The Southern Foodways Alliance’s Graduate Student Conference will explore pop culture in southern foodways this Thursday and Friday. The full schedule follows below.
Last Friday, August 28, was the 60th Anniversary of the murder of Emmett Till in Money, Mississippi. On Saturday, the Emmett Till Interpretive Center in Sumner hosted several commemoration events, including tours of the newly renovated Sumner County Courthouse, where Till’s murderers were acquitted. Faculty members Ted Ownby, Jessie Wilkerson, Jodi Skipper, Katie McKee, and David Wharton attended the commemoration with several grad students. Below
Scheduled for select Wednesdays at noon The Brown Bag Lunch and Lecture Series sponsored by the Center for the Study of Southern Culture continues this fall with several diverse topics. All lectures take place on select Wednesdays at noon in the Tupelo Room of Barnard Observatory and are free and open to the public. On… Read More >
Occasionally, faculty members teach classes for the first time as special topics, generally on timely topics or topics that are particularly relevant to their field or research. Sometimes these classes are taught again, but only periodically. This fall, the Southern Studies program is offering two such special-topics graduate-level seminars.
The August issue of Living Blues is available now and features our cover story on Eddy “The Chief” Clearwater. Clearwater turned 80 earlier this year and we decided it was a good time to catch up with one of Chicago Blues’ elder statesman.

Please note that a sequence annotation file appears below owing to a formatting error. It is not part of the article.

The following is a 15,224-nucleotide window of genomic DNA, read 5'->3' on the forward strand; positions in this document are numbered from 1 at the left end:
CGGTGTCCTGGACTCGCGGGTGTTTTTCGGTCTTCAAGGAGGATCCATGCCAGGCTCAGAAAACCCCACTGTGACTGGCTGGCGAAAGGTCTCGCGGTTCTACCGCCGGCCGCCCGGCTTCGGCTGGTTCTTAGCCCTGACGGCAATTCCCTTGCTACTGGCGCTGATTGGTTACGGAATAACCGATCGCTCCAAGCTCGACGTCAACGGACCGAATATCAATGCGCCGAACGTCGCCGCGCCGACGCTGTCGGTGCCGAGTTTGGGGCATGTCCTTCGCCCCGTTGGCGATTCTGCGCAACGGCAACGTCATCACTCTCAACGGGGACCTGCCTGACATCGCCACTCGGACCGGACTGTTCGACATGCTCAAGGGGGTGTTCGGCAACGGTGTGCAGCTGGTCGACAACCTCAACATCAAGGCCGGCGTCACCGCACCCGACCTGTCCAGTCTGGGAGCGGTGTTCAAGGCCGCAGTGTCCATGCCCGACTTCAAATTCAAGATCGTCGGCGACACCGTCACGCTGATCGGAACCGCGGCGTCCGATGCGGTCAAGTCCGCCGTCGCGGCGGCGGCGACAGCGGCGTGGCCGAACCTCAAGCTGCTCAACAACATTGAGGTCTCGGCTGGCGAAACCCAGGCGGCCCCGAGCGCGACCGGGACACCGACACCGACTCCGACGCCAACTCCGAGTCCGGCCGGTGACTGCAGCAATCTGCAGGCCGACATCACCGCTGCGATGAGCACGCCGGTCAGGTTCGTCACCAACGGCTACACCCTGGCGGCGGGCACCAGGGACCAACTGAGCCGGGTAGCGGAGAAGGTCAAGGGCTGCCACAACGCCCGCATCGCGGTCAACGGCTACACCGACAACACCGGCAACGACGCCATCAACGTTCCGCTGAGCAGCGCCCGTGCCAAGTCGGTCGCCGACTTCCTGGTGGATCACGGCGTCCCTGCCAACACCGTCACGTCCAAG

The new issue also includes a look back at the life and career of the King of the Blues, B.B. King. First, we examine King’s career and influence as covered via the pages of LB. Writer David Whiteis’ tribute gives an overview of King’s life and influence and we wrap things up with a decade-by-decade guide to B.B. King’s albums.
On Wednesday, September 9 at 7pm in the University’s Nutt Auditorium, Theda Perdue of the University of North Carolina at Chapel Hill will present the 2015 Gilder-Jordan Lecture in Southern History. Earlier in the day, Dr. Perdue will meet with graduate students in history and Southern Studies. Perdue’s talk is entitled “Indians and Christianity in… Read More >
The Delta Blues Museum in Clarksdale is offering a 3-Day Teachers Workshop covering the Mississippi Blues Trail on Tuesday, July 28 – Thursday, July 30. Several people from the Center and the University will be helping, including Ted Ownby, Scott Barretta of Highway 61 Radio, Greg Johnson of the University Blues Archive, and Derrick Harriell of the UM Department of English.
Would you like to join us in Barnard Observatory? The Center is now hiring for a part-time staff position who will handle general organizational and clerical tasks, serve as Building Mayor of Barnard, work with calendars and scheduling, and the like. For all the details and to apply, visit the University’s posting on the HR site.
This week, my book Subduing Satan: Recreation, Religion, and Manhood in the Rural South, 1865-1920, turns 25 years old. I remember the date because the book showed up in my mailbox the weekend I turned 30. As birthdays go, the 25th year of a work of history really doesn’t call for or deserve much attention. But it intrigues me to think about it, so I hope anyone reading this will forgive me if writing about my aging book seems a combination of self-congratulation, penitence, and nostalgia. Heaven knows southern history already has plenty of all three.